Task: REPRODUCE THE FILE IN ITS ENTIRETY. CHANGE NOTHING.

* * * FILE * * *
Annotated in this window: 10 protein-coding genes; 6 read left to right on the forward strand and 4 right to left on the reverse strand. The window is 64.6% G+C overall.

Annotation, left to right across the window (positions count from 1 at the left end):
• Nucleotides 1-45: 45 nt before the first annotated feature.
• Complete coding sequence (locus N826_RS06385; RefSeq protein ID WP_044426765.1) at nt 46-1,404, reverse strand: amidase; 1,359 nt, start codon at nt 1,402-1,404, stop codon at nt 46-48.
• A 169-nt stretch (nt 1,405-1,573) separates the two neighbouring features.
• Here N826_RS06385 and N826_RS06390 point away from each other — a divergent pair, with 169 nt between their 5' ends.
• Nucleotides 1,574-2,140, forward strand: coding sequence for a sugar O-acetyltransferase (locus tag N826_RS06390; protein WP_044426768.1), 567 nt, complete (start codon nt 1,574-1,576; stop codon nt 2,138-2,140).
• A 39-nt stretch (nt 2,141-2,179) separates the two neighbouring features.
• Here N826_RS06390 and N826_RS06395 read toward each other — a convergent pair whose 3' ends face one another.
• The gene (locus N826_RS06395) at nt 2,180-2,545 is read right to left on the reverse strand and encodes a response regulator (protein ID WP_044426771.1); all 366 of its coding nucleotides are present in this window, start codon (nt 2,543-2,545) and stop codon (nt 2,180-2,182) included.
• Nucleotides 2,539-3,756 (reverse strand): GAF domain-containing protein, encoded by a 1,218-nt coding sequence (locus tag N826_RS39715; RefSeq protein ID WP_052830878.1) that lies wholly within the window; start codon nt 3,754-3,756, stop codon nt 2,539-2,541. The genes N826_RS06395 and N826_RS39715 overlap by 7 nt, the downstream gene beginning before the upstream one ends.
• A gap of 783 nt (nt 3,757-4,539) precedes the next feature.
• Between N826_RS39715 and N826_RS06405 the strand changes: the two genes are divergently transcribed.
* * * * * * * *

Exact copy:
Annotated in this window: 10 protein-coding genes; 6 read left to right on the forward strand and 4 right to left on the reverse strand. The window is 64.6% G+C overall.

Annotation, left to right across the window (positions count from 1 at the left end):
• Nucleotides 1-45: 45 nt before the first annotated feature.
• Complete coding sequence (locus N826_RS06385; RefSeq protein ID WP_044426765.1) at nt 46-1,404, reverse strand: amidase; 1,359 nt, start codon at nt 1,402-1,404, stop codon at nt 46-48.
• A 169-nt stretch (nt 1,405-1,573) separates the two neighbouring features.
• Here N826_RS06385 and N826_RS06390 point away from each other — a divergent pair, with 169 nt between their 5' ends.
• Nucleotides 1,574-2,140, forward strand: coding sequence for a sugar O-acetyltransferase (locus tag N826_RS06390; protein WP_044426768.1), 567 nt, complete (start codon nt 1,574-1,576; stop codon nt 2,138-2,140).
• A 39-nt stretch (nt 2,141-2,179) separates the two neighbouring features.
• Here N826_RS06390 and N826_RS06395 read toward each other — a convergent pair whose 3' ends face one another.
• The gene (locus N826_RS06395) at nt 2,180-2,545 is read right to left on the reverse strand and encodes a response regulator (protein ID WP_044426771.1); all 366 of its coding nucleotides are present in this window, start codon (nt 2,543-2,545) and stop codon (nt 2,180-2,182) included.
• Nucleotides 2,539-3,756 (reverse strand): GAF domain-containing protein, encoded by a 1,218-nt coding sequence (locus tag N826_RS39715; RefSeq protein ID WP_052830878.1) that lies wholly within the window; start codon nt 3,754-3,756, stop codon nt 2,539-2,541. The genes N826_RS06395 and N826_RS39715 overlap by 7 nt, the downstream gene beginning before the upstream one ends.
• A gap of 783 nt (nt 3,757-4,539) precedes the next feature.
• Between N826_RS39715 and N826_RS06405 the strand changes: the two genes are divergently transcribed.